As soon as you arrive at the site, you’ll understand why it’s known as the “White Dove of the Desert.” The structure is done in white adobe with a sand-colored ornate entrance, which appears striking against the cacti-filled desert landscape. Inside, original statuary, frescos and sculptures bring history to life with such beauty even non-religious visitors can appreciate it. In fact, the artwork is a highlight of a visit. It is recommended to take a tour with a docent -- which typically take place 9:30am, 10:30am 11:30am and 12:30pm, although call first to confirm -- to really grasp the history of the mission and understand what you’re looking at in the church and museum areas. Before leaving, light a prayer candle and browse the gift shop for a momento of your trip.
Designed as a 50th anniversary present for his wife, the Wrigley Mansion was constructed in 1932 by enterprising gum salesman William Wrigley Jr.
The mansion sits atop a hill, providing scenic views of the mountains and Phoenix landscape below. The Wrigley family sold the property in the early 1970s. After changing ownership several times, it looked as though the mansion was going to be demolished in 1992, until the Hormel family purchased the Mansion and restored it with the intention of sharing it with the public. The on-site restaurant is a popular spot to grab a bite to eat or celebrate a special occasion.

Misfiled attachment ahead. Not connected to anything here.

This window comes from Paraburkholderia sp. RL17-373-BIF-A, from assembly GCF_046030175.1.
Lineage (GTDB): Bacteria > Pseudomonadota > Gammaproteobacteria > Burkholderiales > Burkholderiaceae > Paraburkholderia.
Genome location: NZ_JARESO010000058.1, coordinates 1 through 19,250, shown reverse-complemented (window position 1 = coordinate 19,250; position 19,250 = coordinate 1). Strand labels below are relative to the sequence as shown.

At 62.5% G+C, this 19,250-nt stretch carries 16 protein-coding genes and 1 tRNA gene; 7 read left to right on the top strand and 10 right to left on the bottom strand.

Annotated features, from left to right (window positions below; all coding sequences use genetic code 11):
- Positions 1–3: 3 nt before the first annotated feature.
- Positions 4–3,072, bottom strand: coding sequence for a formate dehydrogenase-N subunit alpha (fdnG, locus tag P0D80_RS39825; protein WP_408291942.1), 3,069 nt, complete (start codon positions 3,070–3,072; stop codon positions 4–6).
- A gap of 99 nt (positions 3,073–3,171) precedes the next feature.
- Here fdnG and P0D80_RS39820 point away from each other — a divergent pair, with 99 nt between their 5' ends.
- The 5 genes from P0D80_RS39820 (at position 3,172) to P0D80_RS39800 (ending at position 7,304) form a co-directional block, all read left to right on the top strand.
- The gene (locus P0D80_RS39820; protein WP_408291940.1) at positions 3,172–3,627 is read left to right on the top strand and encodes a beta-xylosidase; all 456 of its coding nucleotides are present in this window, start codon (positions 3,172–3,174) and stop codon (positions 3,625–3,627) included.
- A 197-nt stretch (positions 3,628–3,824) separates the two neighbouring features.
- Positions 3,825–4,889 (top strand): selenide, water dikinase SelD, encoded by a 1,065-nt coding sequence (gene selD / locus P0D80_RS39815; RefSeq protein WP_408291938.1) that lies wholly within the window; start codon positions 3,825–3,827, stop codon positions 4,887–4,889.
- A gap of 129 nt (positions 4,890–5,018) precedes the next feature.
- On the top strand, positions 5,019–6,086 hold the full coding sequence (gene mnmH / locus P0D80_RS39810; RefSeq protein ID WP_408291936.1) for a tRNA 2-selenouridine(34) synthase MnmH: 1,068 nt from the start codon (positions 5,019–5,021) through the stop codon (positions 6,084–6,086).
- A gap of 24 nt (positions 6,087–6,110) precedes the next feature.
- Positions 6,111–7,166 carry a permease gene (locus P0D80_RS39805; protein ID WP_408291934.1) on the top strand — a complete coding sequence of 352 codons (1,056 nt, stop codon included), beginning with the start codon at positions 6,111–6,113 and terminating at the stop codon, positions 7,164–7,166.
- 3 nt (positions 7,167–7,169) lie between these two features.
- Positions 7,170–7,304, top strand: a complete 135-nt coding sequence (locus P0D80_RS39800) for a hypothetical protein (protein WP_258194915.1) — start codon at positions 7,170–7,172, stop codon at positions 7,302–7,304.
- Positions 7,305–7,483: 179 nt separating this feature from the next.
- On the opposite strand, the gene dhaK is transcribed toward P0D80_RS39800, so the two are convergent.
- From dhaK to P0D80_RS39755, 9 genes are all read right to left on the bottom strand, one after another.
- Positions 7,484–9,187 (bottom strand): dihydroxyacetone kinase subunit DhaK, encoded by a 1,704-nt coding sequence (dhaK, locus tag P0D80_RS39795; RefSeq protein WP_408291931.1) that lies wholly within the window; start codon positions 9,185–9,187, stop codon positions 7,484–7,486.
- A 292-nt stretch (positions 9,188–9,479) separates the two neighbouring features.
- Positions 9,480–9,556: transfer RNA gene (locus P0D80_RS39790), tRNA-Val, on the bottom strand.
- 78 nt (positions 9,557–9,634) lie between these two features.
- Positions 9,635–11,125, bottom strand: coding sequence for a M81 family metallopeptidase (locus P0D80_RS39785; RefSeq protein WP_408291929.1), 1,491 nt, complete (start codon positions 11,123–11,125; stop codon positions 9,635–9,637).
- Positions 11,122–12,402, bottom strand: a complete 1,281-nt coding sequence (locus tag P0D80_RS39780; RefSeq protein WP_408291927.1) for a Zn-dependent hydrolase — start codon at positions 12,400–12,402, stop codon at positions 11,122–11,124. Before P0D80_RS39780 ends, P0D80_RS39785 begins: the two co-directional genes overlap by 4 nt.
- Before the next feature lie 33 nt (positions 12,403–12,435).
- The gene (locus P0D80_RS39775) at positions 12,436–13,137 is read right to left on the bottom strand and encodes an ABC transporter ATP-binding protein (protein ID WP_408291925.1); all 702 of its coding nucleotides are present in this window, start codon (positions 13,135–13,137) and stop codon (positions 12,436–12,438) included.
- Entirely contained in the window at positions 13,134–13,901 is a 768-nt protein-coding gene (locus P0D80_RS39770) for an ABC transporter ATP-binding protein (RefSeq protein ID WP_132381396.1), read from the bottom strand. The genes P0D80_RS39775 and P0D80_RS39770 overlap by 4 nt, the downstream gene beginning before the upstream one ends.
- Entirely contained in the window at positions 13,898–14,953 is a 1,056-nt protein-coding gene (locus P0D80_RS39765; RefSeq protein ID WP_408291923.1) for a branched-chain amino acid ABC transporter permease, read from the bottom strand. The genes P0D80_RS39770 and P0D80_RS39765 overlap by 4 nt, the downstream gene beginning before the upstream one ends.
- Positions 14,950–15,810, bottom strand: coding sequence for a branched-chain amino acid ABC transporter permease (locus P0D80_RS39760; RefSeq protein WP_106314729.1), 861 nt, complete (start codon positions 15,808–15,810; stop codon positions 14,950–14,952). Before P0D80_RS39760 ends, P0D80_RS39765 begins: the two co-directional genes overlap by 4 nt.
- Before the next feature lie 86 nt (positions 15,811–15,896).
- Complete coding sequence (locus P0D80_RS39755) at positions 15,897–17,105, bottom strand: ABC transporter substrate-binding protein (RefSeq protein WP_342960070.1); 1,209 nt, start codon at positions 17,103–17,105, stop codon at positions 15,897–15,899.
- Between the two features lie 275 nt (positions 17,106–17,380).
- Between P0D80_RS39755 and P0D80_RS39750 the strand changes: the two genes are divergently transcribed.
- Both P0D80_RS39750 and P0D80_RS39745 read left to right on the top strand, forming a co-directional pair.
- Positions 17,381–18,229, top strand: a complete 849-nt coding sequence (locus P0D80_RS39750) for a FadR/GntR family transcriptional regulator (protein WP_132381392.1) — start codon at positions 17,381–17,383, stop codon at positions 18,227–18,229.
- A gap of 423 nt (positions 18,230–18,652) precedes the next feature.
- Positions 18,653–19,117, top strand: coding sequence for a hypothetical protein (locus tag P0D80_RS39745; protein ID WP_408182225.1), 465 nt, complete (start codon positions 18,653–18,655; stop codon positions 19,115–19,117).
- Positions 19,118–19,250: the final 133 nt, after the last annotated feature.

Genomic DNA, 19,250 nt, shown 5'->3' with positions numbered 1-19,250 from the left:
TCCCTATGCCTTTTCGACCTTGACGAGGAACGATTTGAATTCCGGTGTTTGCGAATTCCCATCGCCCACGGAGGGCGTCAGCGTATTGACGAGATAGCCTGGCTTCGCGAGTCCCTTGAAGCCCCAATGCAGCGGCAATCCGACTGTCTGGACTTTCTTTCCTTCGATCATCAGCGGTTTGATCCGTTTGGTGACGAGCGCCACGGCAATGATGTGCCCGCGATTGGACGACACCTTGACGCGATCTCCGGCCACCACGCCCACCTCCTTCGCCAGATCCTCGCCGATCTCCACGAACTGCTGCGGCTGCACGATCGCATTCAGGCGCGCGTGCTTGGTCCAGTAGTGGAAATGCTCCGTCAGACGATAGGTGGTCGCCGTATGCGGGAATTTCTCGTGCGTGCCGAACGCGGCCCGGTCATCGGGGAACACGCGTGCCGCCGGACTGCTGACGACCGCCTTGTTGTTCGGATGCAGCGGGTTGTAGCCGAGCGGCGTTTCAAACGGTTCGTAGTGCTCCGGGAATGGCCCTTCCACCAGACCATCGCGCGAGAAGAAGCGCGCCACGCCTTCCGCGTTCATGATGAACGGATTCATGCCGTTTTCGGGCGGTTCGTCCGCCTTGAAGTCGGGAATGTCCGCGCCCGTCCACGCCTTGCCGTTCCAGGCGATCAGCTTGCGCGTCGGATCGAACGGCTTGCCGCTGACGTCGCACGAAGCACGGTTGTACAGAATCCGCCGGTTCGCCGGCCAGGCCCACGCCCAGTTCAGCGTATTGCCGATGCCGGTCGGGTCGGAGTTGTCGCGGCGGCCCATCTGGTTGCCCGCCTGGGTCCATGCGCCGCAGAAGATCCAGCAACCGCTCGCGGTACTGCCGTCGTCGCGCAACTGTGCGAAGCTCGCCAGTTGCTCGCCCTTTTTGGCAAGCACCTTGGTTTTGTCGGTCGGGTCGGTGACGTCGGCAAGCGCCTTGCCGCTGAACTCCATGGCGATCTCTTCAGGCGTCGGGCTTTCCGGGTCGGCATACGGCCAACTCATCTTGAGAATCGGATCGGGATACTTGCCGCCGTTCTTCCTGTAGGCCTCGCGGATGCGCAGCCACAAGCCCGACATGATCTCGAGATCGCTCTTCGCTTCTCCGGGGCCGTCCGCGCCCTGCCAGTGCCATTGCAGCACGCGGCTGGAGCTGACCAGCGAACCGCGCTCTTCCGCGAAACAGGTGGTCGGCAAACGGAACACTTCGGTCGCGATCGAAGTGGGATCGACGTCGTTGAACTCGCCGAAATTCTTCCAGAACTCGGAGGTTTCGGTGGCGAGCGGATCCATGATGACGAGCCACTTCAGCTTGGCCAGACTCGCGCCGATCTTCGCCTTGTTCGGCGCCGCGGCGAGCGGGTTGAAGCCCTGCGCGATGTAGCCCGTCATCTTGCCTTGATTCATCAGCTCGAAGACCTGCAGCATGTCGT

Guided tours of the Wrigley Mansion provide details about its history and fun tidbits like ghost stories that have been told over the years. Some tours include lunch at the Wrigley Mansion as well.
Boynton Canyon Trail’s breathtaking red rocks views and easy passes make it one Sedona’s most accessible hikes. Travelers find impressive panoramic landscapes early in the three-mile trek, where open desert, lush foliage and sky-high canyon views reign supreme. And while some say this accessible hike ends in a rather anti-climactic way because box canyon walls stretch up on either side, ancient Sinaguan Indian ruins and tons of biodiversity make it a memorable outdoor experience for visitors to Sedona.
Driving through the Bearizona wildlife park offers the thrilling opportunity to spot a stunning number of wild animals. Watch as a black bear lumbers through the forest or a wolf sneaks slowly through the grass, and see Bighorn sheep, bison, and burros graze in the forested setting.
Bright Angel Point is the most popular viewpoint on the North Rim of the Grand Canyon, offering views of Grand Canyon Village on the South Rim and Roaring Springs some 3,000 feet (914 meters) below. The easy paved Bright Angel Point trail leads to the spot, with panoramic views of Grand Canyon National Park unfolding along the way.